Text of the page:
How would you describe outsourcing industry in the last 10 years?
About 10 years ago, the outsourcing industry was essentially unstructured. It wasn’t professionalised in terms of the service offering. It was a developing industry at that time. So, we saw a huge opportunity in that space given its unstructured nature, like bringing the requisite level of professionalism and structure into that business. And over the years that is essentially what we have tried to do. We have tried to bring structure, order, professionalism and also in terms of the service offerings to be able to tailor it to the needs of the clients in the market. So 10 years past, we have been able to move that industry forward and set the standard, basically to redefine what it takes to offer professional outsourcing in that space. We have become more like the icon in the industry for rendering outsourcing services. We have also tried to push the regulation agenda for how outsourcing services are rendered. Prior to now, and to some extent, you still find a bit of that playing out in the market and you just have people who really do not understand what outsourcing is. They see some opportunity to make money, they come into business and they are not able to offer the kind of services that would be to the benefit of the client and also the personnel under management that are deployed to the services.

Would you really describe outsourced workers as contract staffers?
Outsourcing is not contract staffing and it is not casualisation, if it is practiced the way we do and in a professional sense of it. This is because these workers that are deployed to the third party clients are actually the staffers of the outsourcing partners. So, at Resource Intermediaries, the personal under management are actual staff of Resource Intermediaries, enjoying all of the benefits that regular staffers would be enjoying. What is just the difference is that their places of redeployment are not within the office of Resource Intermediaries.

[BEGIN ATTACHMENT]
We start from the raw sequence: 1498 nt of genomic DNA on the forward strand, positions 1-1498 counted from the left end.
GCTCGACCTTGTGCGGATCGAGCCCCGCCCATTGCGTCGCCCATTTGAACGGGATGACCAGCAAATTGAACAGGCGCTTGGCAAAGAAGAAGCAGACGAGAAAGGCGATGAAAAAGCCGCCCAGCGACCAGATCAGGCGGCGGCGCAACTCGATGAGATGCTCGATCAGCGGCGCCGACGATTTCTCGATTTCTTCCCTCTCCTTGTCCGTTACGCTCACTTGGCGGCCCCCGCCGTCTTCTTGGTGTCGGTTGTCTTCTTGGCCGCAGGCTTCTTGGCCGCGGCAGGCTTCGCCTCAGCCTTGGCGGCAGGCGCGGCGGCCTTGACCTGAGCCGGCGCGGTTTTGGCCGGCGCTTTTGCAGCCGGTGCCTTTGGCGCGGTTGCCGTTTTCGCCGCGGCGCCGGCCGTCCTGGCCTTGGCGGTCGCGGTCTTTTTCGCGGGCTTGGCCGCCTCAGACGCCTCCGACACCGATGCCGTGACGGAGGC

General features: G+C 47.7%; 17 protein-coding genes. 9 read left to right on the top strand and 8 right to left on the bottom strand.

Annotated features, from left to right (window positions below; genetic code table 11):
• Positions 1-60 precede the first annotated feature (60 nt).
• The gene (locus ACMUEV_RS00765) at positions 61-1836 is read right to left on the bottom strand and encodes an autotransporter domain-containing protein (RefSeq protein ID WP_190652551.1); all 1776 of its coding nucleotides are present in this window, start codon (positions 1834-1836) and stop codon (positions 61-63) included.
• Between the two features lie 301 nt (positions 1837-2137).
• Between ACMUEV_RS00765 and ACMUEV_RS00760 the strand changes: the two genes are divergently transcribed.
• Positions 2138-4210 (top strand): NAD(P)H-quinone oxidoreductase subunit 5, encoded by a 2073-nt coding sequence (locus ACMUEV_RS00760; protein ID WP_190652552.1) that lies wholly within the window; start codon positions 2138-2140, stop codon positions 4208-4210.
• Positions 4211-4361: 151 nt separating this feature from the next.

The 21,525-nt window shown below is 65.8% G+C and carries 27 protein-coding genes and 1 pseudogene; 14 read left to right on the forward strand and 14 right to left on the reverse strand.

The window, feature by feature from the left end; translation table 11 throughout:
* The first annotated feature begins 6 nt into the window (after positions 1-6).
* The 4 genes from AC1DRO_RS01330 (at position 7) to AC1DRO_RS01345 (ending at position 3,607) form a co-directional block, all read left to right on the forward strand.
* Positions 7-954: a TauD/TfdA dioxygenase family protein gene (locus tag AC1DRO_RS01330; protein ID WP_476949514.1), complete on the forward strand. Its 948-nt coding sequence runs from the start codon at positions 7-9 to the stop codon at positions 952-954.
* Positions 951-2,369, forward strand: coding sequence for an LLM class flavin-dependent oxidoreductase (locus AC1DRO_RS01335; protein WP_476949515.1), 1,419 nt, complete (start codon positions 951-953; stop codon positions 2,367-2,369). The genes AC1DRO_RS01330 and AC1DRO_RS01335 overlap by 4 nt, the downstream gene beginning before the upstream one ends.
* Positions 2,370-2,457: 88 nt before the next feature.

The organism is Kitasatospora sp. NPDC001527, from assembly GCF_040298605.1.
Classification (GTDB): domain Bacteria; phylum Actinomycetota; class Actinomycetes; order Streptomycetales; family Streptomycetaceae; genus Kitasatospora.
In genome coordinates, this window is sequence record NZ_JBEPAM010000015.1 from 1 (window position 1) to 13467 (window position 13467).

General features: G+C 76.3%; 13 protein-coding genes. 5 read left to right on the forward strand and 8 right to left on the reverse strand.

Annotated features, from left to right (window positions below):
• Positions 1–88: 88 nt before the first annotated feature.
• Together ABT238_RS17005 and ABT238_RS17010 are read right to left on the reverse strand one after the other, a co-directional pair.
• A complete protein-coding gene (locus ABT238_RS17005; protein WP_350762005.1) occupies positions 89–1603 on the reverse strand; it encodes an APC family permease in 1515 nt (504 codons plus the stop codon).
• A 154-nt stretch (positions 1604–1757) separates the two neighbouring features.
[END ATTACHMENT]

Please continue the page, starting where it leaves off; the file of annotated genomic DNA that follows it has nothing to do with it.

So, these staffers are ours, they are employed by Resource Intermediaries, they have the term of engagement defined by us and then deployed to our clients to render those services for the client. So, they are not causal and contract workers and as far as we are concerned, they are staffers of our company. However, the concern you expressed is valid because that was what pervaded in the industry before our entrance and that created a negative image for outsourcing firms. So we are not contract staffs provider, we are an outsourcing company providing services and personal to clients relative to their needs.

Contract staffing means that you don’t have fixed terms of engagement, you can be laid off tomorrow. Contract staffers typically don’t have a pension scheme; they don’t have a health scheme, so there are various benefits that a regular staff would enjoy in a regular engagement. However, if RIL were to engage that service on an outsource basis, the workers that will be coming to serve you will be permanent staff of RIL enjoying the full benefits of pension, medical or whatever it is from us.

But what have you done to create awareness on some of these issues?
Over the years, through various programmes such as our yearly outsourcing expo, we have basically helped the public to know what the core services and benefits of outsourcing are. In terms of how we also engage clients, there have been all kinds of public advocacy programmes and initiatives that wehave engaged in to bring the core knowledge of outsourcing to the market space. And also, when we engage our clients, we try to distinguish for them, so that they can understand the advantages and competency that we would bring to the table for them. We try to distinguish between outsourcing, contract staffing and casualisation, so they also do not have a problem with their unions or various groups that they have in their respective organisations.